What changes could be in store for the 2019 elections?

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The Commission on Elections main office in Intramuros, Manila. FILE IMAGE BY INTERAKSYON

On the anniversary of the May 2016 elections, analysts noted that it was generally perceived as a credible one, but, nevertheless, gave suggestions on how to improve the system, including providing greater voting access to indigenous peoples, making the electoral process clearer to voters, and encouraging the youth to participate.

Commission on Elections chairman Andres Bautista himself raised the possibility of holding early elections for IPs, persons with disabilities, and senior citizens.

Dr. Francisco Magno, president of the Philippine Political Science Association, pointed out that the high voter turnout – estimated at 81 percent – was a strong indicator of the credibility of the electoral exercise.

He also cited a July 2016 Pule Asia survey assessing the conduct of the elections, where 63% of the respondents considered the results to be more credible compared to the 2010 results, and 78% said the pace of the release of results was faster compared to the 2010 polls.

The speedy availability of vote tallies dramatically shortened the period of uncertainty after the polls closed, thus contributing to the perceived credibility and integrity of the elections, Magno explained.

“By transitioning from manual (elections) to automated, we treat our citizens better,” he said.

But in his paper “Technology, Democracy, and Elections in the Philippines”, co-authored with Danica Ella Panelo for the Albert Del Rosario Institute for Strategic and International Studies, Magno noted that there were still ways to further improve the system.

For example, Comelec could have alternative registration procedures for IPs and PWDs, going to their residences or extending online registration to PWDs. They could pass around voting instructions while voters were in line. They could also appoint a forth polling official in busier precincts.

Comelec, he said, must also work harder to get the youth to vote. Their participation had been waning not just in the Philippines, but in other countries, too. They were active in various forms of Internet-related activism, but, “at the end of the day, it’s really going to the polls that matters,” Magno said.

“Should the worlds of technology and politics be combined, there is a high possibility that young adults will be equally active,” he added.

Bautista noted that the youth aged 18 to 35 made up 40 to 45 percent of the voting population. Comelec estimated that they comprised an estimated 22 million voters. To emphasize the number, the Comelec chairman recalled that then Senator Benigno Aquino III won with 15.7 million votes in 2010, while then Davao City Mayor Rodrigo Duterte won with 16.6 million votes last year.

Theoretically, the youth vote could put a president, vice-president, and senators in power, Bautista said. “It’s a very powerful component of society, and that’s why we really need to engage them and get them to participate.”

He acknowledged that Comelec had to “adjust” its ways of communicating, given that social media was where the youth was.

Bautista was proud to say, however, that Comelec had grown more attuned to the needs of marginalized voters. For example, during the last registration, the poll body reached out to the Mangyan tribes people of Mindoro instead of waiting for them to come to town register in their offices. During the last elections, as well, Comelec established three precincts on Mangyan home ground in the mountains, yielding an 89% turnout as a result.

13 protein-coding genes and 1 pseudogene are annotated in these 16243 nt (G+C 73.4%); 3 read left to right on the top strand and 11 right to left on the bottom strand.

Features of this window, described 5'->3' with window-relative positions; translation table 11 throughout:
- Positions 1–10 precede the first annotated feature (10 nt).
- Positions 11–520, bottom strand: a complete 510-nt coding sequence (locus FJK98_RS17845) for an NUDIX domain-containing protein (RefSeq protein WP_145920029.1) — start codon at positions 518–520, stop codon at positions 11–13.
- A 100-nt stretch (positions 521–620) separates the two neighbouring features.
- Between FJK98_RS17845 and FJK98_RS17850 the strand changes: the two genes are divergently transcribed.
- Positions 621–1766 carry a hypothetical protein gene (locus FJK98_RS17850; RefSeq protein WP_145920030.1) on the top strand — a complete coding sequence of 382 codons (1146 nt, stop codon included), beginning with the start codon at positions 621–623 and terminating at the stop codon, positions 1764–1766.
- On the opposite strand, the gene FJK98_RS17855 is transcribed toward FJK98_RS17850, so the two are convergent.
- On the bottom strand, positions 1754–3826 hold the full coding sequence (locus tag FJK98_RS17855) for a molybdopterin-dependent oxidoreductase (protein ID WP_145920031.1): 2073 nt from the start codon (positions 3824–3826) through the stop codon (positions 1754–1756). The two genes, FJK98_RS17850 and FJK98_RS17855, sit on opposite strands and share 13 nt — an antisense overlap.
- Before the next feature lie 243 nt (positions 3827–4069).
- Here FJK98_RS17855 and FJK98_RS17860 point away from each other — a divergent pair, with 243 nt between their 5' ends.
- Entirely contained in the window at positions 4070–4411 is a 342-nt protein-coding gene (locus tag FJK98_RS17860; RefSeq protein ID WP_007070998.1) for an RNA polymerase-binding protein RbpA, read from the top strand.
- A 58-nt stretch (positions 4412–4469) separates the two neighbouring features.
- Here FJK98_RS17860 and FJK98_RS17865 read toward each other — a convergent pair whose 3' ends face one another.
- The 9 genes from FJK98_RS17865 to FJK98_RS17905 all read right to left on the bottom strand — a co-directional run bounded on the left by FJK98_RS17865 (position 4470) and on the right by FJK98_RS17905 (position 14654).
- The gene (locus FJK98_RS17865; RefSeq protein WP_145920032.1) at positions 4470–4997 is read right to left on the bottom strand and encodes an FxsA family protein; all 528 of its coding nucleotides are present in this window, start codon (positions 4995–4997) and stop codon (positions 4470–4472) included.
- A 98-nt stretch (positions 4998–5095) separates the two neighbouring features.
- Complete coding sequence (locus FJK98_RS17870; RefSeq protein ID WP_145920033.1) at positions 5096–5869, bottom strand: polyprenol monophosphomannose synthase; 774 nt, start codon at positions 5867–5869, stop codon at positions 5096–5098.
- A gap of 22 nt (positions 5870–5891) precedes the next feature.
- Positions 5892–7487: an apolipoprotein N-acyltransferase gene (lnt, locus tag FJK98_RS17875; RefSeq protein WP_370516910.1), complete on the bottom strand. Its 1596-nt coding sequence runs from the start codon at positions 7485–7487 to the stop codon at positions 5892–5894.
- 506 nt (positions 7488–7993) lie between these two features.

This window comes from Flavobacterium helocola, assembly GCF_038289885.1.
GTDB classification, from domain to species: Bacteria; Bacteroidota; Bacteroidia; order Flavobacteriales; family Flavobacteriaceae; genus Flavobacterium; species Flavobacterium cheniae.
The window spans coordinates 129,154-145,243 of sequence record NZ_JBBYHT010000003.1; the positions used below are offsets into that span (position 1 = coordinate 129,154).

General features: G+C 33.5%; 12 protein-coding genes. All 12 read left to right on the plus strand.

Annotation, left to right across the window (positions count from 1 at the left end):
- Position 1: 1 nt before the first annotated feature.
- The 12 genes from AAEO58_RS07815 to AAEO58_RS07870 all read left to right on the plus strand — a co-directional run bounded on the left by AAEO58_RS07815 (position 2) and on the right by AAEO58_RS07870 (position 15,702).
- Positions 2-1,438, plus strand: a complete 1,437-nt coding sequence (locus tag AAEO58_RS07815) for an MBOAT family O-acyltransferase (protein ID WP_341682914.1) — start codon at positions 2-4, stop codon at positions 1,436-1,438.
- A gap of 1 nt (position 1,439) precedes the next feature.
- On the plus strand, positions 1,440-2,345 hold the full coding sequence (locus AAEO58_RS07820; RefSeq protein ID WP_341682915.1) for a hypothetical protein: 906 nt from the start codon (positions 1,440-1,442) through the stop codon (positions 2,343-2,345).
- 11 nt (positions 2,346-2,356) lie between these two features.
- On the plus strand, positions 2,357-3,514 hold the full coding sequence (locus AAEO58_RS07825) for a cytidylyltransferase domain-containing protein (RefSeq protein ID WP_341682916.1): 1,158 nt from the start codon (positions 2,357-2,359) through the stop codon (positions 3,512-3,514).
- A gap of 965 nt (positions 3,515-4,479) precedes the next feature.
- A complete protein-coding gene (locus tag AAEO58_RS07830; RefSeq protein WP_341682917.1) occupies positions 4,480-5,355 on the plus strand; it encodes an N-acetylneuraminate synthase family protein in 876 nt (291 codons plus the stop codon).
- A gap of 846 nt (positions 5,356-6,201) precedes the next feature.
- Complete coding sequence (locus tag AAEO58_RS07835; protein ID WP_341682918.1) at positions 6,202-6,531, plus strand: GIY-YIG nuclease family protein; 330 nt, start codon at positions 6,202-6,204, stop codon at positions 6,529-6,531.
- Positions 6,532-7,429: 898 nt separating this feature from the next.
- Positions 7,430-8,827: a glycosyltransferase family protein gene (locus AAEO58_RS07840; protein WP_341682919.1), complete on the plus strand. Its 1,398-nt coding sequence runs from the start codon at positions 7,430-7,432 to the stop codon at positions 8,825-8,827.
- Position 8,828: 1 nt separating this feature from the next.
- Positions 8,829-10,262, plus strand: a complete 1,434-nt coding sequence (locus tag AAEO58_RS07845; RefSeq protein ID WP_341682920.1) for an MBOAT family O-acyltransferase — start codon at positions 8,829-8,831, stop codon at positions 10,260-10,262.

Bautista noted that a bill that would introduce early voting for PWDs and senior citizens was pending in Congress. This would help decongest polling places on election day, although Comelec would face challenges in terms of logistics and costs. Additional training would have to be provided, too.

He went to South Korea to observe the elections there this month, and saw that people could vote as early as six days before Election Day – at any open polling center. All they had to do was present their ID, and this would be scanned for verification purposes. Then a ballot is printed. After voting, the ballot is placed in a ballot box if the voter was from that precinct. If not, the ballot is placed in an envelope and mailed to their respective precinct.

It would be difficult to do the same in the Philippines, however, as the postal system could not guarantee swift delivery, Bautista said.

“But, having said that, the concept of early voting makes sense,” he elaborated. Comelec was now considering how it could be implemented.

Meanwhile, political analyst Richard Heydarian recommended that Comelec and automation technology provider Smartmatic reach out to the public and better explain the “nitty-gritty” of the automated election system, especially in a “low-trust society” and an “age of fake news”.

“A simple mistake” such as the alteration of the hash code of the transparency server by Smartmatic Philippines project director Marlon Garcia, could be “blown way out of proportion” and spawn a multiplier effect on public opinion, said Heydarian.

“Some nobody bloggers and people with shady propagandist agenda who happen to have good following” were responsible, he added.

“(T)he last thing we need are opinion-makers who themselves do not know what is happening,” he said.

He called on the two institutions to demystify the technical details for ordinary people.

“There was so many contradictory information. There was a … fog of ignorance,” Heydarian said.